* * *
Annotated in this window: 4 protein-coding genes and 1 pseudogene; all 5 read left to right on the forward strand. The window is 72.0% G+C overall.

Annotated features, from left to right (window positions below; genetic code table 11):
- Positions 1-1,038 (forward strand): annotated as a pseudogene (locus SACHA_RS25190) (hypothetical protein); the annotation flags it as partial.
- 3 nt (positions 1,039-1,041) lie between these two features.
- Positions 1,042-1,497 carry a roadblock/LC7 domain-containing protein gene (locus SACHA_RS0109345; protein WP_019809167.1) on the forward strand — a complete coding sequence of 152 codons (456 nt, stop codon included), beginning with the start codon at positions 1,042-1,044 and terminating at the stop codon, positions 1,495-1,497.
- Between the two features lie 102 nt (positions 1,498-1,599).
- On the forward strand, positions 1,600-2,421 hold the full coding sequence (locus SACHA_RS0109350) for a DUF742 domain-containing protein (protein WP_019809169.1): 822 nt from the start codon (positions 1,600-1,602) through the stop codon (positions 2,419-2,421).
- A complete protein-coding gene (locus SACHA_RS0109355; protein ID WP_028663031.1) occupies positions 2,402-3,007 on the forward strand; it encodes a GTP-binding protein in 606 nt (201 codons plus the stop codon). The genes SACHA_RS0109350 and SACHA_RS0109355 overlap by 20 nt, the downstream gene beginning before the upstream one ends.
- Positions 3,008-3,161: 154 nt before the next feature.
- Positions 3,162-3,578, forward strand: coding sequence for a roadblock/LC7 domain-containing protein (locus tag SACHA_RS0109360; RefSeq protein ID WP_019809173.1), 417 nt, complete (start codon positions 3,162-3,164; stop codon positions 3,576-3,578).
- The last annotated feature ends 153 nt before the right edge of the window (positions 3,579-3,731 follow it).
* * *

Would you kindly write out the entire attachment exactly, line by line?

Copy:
Annotated in this window: 4 protein-coding genes and 1 pseudogene; all 5 read left to right on the forward strand. The window is 72.0% G+C overall.

Annotated features, from left to right (window positions below; genetic code table 11):
- Positions 1-1,038 (forward strand): annotated as a pseudogene (locus SACHA_RS25190) (hypothetical protein); the annotation flags it as partial.
- 3 nt (positions 1,039-1,041) lie between these two features.
- Positions 1,042-1,497 carry a roadblock/LC7 domain-containing protein gene (locus SACHA_RS0109345; protein WP_019809167.1) on the forward strand — a complete coding sequence of 152 codons (456 nt, stop codon included), beginning with the start codon at positions 1,042-1,044 and terminating at the stop codon, positions 1,495-1,497.
- Between the two features lie 102 nt (positions 1,498-1,599).
- On the forward strand, positions 1,600-2,421 hold the full coding sequence (locus SACHA_RS0109350) for a DUF742 domain-containing protein (protein WP_019809169.1): 822 nt from the start codon (positions 1,600-1,602) through the stop codon (positions 2,419-2,421).
- A complete protein-coding gene (locus SACHA_RS0109355; protein ID WP_028663031.1) occupies positions 2,402-3,007 on the forward strand; it encodes a GTP-binding protein in 606 nt (201 codons plus the stop codon). The genes SACHA_RS0109350 and SACHA_RS0109355 overlap by 20 nt, the downstream gene beginning before the upstream one ends.
- Positions 3,008-3,161: 154 nt before the next feature.
- Positions 3,162-3,578, forward strand: coding sequence for a roadblock/LC7 domain-containing protein (locus tag SACHA_RS0109360; RefSeq protein ID WP_019809173.1), 417 nt, complete (start codon positions 3,162-3,164; stop codon positions 3,576-3,578).
- The last annotated feature ends 153 nt before the right edge of the window (positions 3,579-3,731 follow it).